Understanding that God’s judgment is sure ought to affect how we live our lives here on earth, as II Peter 3:11-12 reminds us. “Seeing then that all these things shall be dissolved, what manner of persons ought ye to be in all holy conversation and godliness, Looking for and hasting unto the coming of the day of God, wherein the heavens being on fire shall be dissolved, and the elements shall melt with fervent heat?” If we believe that God will destroy the earth, there ought to be a concern that we will be destroyed as well.
Fortunately, the promise includes more than just destruction, so we can make plans for the future, as II Peter 3:13-16 tells us. “Nevertheless we, according to his promise, look for new heavens and a new earth, wherein dwelleth righteousness. Wherefore, beloved, seeing that ye look for such things, be diligent that ye may be found of him in peace, without spot, and blameless. And account that the longsuffering of our Lord is salvation; even as our beloved brother Paul also according to the wisdom given unto him hath written unto you; As also in all his epistles, speaking in them of these things; in which are some things hard to be understood, which they that are unlearned and unstable wrest, as they do also the other scriptures, unto their own destruction.”
The waiting period give us a chance to turn to God and live as he commanded us, following the things Paul wrote in his various letters, although some of them are difficult to understand without the Holy Spirit’s guidance, with the result that some people distort what he has said and bring God’s judgment on themselves. We need to avoid making similar mistakes.
“Ye therefore, beloved, seeing ye know these things before, beware lest ye also, being led away with the error of the wicked, fall from your own stedfastness. But grow in grace, and in the knowledge of our Lord and Saviour Jesus Christ. To him be glory both now and for ever. Amen.” (II Peter 3:17-18)
Friday, September 22, 2017
II Peter 2:1-3 warned that there would be false teachers among every group. In the story of the tares among the wheat in Matthew 13, Jesus said essentially the same thing in his explanation in Matthew 13:37-39. “He answered and said unto them, He that soweth the good seed is the Son of man; The field is the world; the good seed are the children of the kingdom; but the tares are the children of the wicked one; The enemy that sowed them is the devil; the harvest is the end of the world; and the reapers are the angels.” Satan deliberately introduces false teachers to distract and mislead God’s people with controversies or as Peter calls them, damnable heresies.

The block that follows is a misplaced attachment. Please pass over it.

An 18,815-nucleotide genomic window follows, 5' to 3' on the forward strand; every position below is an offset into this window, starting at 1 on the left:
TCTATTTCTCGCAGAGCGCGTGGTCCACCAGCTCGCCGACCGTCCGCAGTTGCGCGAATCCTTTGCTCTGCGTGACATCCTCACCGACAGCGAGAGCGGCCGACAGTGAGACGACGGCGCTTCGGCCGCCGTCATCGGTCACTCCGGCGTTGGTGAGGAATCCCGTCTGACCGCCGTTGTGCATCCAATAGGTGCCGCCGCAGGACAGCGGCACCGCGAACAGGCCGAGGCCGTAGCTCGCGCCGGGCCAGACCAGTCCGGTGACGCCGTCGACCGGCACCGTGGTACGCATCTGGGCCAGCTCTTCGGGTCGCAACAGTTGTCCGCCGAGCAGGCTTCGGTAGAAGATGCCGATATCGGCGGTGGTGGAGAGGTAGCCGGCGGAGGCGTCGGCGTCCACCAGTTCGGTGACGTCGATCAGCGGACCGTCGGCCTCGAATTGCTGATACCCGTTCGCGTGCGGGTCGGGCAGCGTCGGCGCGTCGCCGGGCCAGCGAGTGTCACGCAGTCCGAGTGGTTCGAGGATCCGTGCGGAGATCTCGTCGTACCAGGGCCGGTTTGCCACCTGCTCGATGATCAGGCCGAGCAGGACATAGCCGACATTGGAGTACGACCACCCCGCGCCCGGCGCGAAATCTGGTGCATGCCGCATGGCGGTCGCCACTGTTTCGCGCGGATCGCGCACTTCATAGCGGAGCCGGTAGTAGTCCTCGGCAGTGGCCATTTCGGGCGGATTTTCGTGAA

In the parable, when the tares were discovered the laborers wanted to go out and pull them up. The farmer told them not to in Matthew 13:29-30. “But he said, Nay; lest while ye gather up the tares, ye root up also the wheat with them. Let both grow together until the harvest: and in the time of harvest I will say to the reapers, Gather ye together first the tares, and bind them in bundles to burn them: but gather the wheat into my barn.” Their efforts to eradicate the tares were likely to destroy the wheat as well.
When we identify false teachers, we have a tendency to attack and discredit them, but doing so often turns away those who ae undecided or have been misled. Paul instructs us to take the same approach the landowner used, in Titus 3:10-11. “A man that is an heretic after the first and second admonition reject; Knowing that he that is such is subverted, and sinneth, being condemned of himself.” If they refuse to listen after a couple of efforts to show them the truth, Paul; says we are to recognize they have been turned aside to follow Satan, and we should simply with draw from them, avoiding contact so that there is no question of our accepting their doctrine.